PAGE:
• Libraries use the Libby digital service to borrow audiobooks, ebooks, and magazines. Again, textbooks are unlikely to be found, but other nonfiction or fiction may be. It’s conceivable that the book you want won’t be available when you need it for class if you use Libby instead of Hoopla because borrowers must place holds on books that are already checked out.
  • Patrons can borrow books and other materials from any participating libraries through an interlibrary loan arrangement. Interlibrary borrowing is a term for this service. If your college’s library doesn’t have the book, you’re looking for. You may be able to request it from another institution. Check with your college or local library for information on how long you can borrow books.
  • Databases at the library: Textbooks and other books are available in PDF format in some library databases. Visit the library’s database resources and search for books on your wishlist. A decent place to start is with ProQuest.

3. Find a Free (and Legal) Copy of the Book on the Internet

Some textbook authors and publishers make their books available for free online through a legal license. Do a fast search before purchasing an eBook or PDF file to see if a free copy is available. Google Books and Google Scholar are excellent places to begin your search for literature and academic research.

Check Project Gutenberg if you’re taking an English literature class. Digital copies of older works that have been out of copyright in the United States can be found on this site.

4. Share this with a Friend!

Talk about the books you’re reading with others who will be in your class. Consider splitting the cost of the textbooks or simply buying them in turns if you’re taking a class together. If one of you is going home for the weekend or a mid-semester break, you can always Xerox papers.

When you require a school-specific book only available at the campus bookstore, sharing books is a terrific option.

5. is an excellent resource for comparing book prices. has the best deals on textbooks. The search engine will compare prices and delivery costs from all discount college textbook stores, including Amazon, once you enter the book’s ISBN. There are also coupons and relevant discount codes. Find new, used, rented, and eBooks using the search tool.

Depending on the cost of renting vs. buying and the current sell-back value, the site will suggest whether you should rent or buy.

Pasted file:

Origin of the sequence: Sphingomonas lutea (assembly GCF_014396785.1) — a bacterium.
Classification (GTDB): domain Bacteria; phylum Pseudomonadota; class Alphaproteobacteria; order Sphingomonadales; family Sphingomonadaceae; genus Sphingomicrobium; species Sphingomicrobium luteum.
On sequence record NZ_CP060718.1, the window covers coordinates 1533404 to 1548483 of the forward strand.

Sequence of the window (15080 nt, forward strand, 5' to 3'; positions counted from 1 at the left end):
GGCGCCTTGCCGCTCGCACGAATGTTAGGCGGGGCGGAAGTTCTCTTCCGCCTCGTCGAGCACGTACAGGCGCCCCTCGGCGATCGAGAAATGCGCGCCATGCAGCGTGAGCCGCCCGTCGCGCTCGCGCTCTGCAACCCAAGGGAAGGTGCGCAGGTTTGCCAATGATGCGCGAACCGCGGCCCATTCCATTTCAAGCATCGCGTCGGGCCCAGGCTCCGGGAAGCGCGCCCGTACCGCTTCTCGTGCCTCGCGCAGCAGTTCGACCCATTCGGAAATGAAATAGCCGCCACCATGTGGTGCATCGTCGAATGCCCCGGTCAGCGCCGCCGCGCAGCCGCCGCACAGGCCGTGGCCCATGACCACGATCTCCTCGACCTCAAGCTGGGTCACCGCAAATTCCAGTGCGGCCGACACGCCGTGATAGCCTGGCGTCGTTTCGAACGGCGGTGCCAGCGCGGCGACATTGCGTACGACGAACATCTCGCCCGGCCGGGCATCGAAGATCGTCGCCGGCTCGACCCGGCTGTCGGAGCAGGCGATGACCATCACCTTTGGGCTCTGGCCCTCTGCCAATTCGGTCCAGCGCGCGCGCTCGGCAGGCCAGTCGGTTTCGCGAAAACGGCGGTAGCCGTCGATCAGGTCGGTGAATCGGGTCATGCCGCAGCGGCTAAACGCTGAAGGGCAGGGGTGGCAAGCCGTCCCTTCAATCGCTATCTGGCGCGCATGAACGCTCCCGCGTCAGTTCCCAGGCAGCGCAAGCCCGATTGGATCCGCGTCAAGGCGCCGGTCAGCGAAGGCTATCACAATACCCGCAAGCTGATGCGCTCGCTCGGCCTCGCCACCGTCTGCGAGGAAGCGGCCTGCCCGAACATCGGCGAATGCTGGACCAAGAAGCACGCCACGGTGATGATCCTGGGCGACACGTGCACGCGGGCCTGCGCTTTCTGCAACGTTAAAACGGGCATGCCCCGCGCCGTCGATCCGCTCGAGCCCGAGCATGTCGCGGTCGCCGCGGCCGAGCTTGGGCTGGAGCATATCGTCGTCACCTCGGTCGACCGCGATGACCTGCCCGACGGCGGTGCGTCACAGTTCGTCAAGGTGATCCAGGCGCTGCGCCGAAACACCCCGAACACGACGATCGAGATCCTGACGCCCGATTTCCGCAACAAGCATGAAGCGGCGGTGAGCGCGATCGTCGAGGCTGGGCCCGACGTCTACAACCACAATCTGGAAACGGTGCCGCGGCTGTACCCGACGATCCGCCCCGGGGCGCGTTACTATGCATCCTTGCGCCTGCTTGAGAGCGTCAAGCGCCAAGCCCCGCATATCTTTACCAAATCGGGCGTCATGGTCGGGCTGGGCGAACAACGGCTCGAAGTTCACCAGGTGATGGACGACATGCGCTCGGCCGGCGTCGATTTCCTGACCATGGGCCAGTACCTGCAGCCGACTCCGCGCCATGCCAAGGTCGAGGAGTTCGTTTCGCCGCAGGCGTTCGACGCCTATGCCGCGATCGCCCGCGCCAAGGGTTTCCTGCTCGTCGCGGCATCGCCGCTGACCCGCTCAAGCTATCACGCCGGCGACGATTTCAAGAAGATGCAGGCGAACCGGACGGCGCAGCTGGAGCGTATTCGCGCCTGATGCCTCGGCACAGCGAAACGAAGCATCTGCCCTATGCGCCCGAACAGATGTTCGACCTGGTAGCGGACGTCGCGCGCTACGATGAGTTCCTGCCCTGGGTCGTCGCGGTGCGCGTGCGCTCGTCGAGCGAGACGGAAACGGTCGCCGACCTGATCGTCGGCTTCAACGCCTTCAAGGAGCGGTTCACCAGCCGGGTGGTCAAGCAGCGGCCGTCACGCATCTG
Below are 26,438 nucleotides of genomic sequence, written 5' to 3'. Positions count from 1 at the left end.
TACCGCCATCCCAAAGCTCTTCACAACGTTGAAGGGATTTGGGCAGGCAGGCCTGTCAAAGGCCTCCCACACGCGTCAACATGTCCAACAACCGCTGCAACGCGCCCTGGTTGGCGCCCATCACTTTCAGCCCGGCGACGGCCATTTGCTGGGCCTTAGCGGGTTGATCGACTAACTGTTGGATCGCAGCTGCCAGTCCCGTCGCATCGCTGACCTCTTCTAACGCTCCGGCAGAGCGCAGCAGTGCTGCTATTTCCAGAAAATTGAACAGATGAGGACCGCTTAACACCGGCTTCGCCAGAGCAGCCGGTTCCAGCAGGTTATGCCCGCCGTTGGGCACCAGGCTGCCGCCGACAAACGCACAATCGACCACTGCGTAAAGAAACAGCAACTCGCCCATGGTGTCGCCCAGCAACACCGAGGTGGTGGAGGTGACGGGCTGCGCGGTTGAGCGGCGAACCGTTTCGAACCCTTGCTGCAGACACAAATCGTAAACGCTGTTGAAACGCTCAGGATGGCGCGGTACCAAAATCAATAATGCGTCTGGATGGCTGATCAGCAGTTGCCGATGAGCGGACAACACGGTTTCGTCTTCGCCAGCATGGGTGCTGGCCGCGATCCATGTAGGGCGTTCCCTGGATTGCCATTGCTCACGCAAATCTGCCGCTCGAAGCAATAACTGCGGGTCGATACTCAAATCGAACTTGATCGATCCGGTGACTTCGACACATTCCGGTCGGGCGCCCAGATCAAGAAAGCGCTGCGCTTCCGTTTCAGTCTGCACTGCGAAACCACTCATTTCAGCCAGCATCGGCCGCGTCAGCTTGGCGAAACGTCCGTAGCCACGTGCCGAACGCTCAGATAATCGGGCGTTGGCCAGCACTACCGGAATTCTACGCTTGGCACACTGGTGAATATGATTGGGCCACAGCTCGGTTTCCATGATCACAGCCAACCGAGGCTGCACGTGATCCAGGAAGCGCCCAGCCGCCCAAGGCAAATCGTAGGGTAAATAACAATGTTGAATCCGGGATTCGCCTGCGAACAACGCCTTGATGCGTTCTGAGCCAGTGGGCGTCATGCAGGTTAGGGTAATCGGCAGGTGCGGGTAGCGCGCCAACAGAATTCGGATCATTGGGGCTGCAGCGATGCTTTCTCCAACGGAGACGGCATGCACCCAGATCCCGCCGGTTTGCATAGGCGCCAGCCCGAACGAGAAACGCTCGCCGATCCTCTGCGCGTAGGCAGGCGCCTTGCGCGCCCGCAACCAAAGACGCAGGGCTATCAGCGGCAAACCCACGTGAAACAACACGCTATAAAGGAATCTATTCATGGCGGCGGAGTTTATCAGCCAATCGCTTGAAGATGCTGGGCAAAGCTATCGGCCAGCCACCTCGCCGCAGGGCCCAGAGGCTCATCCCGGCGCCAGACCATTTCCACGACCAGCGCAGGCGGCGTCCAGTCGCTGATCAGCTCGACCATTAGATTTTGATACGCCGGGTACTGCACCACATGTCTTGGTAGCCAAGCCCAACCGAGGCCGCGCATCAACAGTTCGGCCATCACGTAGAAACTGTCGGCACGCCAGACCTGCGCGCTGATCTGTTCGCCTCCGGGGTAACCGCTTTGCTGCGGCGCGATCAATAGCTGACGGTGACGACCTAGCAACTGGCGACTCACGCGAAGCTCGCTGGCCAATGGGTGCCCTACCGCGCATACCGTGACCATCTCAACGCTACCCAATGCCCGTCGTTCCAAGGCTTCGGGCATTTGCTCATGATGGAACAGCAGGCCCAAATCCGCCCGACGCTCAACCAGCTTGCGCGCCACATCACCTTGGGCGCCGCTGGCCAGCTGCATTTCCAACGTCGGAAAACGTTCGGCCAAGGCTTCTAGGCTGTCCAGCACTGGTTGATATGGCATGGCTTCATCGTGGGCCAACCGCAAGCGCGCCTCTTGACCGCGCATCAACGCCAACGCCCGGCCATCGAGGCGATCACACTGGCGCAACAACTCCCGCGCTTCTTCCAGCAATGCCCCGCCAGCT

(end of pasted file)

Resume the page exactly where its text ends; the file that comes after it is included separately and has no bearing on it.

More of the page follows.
6. Find a Facebook Group to Buy and Sell Textbooks at Your School

Find a community on Facebook where you can sell or buy textbooks for your school. Students can advertise books for sale or purchase in these online groups. The simplest way to find one of these organizations is to inquire with a current student to see whether one already exists.

It’s reasonably easy to find what you’re looking for in most textbook groups. It’s easy to find what you’re looking for by searching for the class name or ISBN. The prices of books sold by students are frequently lower than the books available on the internet, without an online price match.

Check the Facebook group before purchasing school-specific book editions from the campus bookstore.

7. Consider Buying or Renting eBooks instead of Paperbacks.

You can save money if you already have an e-reader or tablet. Consider the benefits and downsides of eBooks before deciding. Some students study better by holding, flipping through, and taking notes. Some see the benefits of cost-cutting measures.

In either case, don’t presume that an eBook is less expensive than a second-hand hardcopy. Compare the two costs, and don’t forget to account for the resale value of a hardcopy.

8. Toss in a Flossy Leave

In addition to traditionally bound textbooks, several publishers also provide more affordable loose leaf (also known as binder-ready) editions. You can get a loose-leaf copy for ten times less money for the same book. Most are also three-hole-punched, so all you’ll need to do is organize them in a three-ring binder.

What Do I Do with the Money I Earned from My Student Loans?

If you still have money left over from your student loans after buying books, consider returning it. It may be tempting to keep it in your bank account, but remember that you’ll have to pay for it in the long run.